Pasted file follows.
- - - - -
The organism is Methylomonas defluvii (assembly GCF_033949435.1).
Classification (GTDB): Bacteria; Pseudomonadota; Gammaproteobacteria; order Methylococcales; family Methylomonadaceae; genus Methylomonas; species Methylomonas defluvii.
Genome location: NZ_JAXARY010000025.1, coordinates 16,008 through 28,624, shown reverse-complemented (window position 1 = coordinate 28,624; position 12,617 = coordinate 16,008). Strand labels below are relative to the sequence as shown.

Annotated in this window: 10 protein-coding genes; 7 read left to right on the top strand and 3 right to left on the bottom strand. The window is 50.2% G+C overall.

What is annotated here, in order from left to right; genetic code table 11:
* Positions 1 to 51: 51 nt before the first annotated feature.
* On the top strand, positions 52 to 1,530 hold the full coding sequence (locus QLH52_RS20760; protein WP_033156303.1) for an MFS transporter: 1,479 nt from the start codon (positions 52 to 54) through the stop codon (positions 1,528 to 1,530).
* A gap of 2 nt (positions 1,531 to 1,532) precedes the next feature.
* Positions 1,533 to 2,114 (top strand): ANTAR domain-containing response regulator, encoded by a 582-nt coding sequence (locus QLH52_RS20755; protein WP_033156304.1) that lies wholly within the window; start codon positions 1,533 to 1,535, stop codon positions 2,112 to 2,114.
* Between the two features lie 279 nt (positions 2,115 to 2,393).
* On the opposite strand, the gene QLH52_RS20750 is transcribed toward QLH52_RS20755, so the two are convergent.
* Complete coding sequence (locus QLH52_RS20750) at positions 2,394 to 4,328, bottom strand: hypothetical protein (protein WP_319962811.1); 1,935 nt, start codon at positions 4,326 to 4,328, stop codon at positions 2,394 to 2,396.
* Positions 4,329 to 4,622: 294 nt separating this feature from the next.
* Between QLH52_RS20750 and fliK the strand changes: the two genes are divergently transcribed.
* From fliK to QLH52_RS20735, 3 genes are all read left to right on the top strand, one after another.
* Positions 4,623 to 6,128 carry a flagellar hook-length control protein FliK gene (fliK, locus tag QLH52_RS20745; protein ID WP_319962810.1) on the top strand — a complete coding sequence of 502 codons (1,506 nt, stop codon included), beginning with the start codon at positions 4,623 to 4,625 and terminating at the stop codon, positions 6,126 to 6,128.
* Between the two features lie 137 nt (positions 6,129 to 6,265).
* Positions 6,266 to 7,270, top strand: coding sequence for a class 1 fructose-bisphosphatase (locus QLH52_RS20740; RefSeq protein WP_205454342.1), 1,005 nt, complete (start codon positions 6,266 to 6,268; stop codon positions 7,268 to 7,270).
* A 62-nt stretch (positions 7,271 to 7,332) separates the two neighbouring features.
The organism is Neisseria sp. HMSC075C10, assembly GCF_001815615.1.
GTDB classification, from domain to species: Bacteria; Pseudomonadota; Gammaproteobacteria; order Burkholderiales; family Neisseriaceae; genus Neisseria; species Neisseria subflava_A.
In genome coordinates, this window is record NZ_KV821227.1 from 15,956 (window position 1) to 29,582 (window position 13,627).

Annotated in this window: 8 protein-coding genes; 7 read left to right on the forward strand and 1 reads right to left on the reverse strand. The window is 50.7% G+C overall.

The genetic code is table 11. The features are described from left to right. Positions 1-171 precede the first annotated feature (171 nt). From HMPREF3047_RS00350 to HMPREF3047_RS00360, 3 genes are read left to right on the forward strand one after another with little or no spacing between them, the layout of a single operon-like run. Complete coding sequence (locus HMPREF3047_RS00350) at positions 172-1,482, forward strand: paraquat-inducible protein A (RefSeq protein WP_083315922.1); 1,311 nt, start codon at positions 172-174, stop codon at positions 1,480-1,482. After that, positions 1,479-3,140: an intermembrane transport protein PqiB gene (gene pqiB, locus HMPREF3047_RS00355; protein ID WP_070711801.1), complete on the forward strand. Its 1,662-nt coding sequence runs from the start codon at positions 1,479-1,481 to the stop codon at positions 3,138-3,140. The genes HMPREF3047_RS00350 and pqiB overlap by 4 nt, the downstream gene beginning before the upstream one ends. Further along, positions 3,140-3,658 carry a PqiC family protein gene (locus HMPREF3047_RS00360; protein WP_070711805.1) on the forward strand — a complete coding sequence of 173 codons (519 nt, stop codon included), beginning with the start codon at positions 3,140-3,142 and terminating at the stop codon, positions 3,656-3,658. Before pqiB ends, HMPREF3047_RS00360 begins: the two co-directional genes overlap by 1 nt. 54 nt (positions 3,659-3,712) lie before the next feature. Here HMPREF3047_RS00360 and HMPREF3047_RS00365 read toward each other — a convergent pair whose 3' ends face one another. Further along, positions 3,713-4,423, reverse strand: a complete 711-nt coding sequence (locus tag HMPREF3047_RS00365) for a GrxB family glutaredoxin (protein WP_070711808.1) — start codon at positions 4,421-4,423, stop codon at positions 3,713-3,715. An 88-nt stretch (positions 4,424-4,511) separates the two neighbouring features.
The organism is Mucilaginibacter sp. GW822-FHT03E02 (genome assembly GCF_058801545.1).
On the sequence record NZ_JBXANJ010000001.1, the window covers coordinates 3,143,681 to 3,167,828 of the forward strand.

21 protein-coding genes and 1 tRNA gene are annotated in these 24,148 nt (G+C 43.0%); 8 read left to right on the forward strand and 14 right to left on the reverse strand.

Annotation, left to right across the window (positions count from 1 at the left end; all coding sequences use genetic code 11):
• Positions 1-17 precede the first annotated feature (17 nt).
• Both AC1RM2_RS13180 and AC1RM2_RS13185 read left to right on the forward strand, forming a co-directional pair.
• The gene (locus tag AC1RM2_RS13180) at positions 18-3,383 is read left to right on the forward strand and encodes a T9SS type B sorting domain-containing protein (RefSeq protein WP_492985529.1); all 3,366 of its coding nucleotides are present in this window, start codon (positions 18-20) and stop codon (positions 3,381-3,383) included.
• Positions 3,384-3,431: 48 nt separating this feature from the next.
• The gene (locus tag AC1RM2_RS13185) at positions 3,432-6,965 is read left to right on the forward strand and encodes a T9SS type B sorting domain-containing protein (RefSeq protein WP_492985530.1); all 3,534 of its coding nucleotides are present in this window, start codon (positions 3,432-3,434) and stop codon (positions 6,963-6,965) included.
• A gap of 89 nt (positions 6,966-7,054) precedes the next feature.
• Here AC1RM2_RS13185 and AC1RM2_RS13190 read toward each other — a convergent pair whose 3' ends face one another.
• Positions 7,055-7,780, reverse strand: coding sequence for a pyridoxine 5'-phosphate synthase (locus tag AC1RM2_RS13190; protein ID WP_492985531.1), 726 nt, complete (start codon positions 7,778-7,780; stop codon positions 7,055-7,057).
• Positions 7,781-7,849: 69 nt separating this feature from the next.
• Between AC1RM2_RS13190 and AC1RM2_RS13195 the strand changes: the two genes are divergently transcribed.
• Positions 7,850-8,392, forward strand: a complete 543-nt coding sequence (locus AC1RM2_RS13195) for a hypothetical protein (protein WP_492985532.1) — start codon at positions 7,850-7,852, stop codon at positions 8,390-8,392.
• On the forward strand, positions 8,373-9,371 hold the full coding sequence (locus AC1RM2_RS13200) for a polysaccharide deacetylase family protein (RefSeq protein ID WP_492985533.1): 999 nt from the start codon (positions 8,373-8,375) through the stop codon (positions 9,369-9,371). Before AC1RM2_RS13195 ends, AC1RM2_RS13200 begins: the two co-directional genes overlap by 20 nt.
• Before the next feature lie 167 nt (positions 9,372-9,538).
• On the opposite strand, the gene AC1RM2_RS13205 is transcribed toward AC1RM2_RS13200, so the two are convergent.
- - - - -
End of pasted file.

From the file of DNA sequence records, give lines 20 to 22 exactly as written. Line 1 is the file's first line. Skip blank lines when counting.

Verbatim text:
The organism is Neisseria sp. HMSC075C10, assembly GCF_001815615.1.
GTDB classification, from domain to species: Bacteria; Pseudomonadota; Gammaproteobacteria; order Burkholderiales; family Neisseriaceae; genus Neisseria; species Neisseria subflava_A.
In genome coordinates, this window is record NZ_KV821227.1 from 15,956 (window position 1) to 29,582 (window position 13,627).